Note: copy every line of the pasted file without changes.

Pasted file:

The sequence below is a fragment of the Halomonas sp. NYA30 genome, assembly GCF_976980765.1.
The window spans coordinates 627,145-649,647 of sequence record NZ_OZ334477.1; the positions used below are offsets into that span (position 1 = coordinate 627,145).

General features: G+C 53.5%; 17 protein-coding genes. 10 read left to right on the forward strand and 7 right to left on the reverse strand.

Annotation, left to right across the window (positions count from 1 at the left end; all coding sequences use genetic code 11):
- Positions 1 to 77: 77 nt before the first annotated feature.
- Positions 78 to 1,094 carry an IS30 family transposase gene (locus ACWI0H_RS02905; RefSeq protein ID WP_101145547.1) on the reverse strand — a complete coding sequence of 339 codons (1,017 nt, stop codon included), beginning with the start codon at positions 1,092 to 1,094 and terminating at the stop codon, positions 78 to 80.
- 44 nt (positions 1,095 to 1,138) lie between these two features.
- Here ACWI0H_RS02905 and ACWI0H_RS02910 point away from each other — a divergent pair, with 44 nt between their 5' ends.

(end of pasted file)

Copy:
The sequence below is a fragment of the Halomonas sp. NYA30 genome, assembly GCF_976980765.1.
The window spans coordinates 627,145-649,647 of sequence record NZ_OZ334477.1; the positions used below are offsets into that span (position 1 = coordinate 627,145).

General features: G+C 53.5%; 17 protein-coding genes. 10 read left to right on the forward strand and 7 right to left on the reverse strand.

Annotation, left to right across the window (positions count from 1 at the left end; all coding sequences use genetic code 11):
- Positions 1 to 77: 77 nt before the first annotated feature.
- Positions 78 to 1,094 carry an IS30 family transposase gene (locus ACWI0H_RS02905; RefSeq protein ID WP_101145547.1) on the reverse strand — a complete coding sequence of 339 codons (1,017 nt, stop codon included), beginning with the start codon at positions 1,092 to 1,094 and terminating at the stop codon, positions 78 to 80.
- 44 nt (positions 1,095 to 1,138) lie between these two features.
- Here ACWI0H_RS02905 and ACWI0H_RS02910 point away from each other — a divergent pair, with 44 nt between their 5' ends.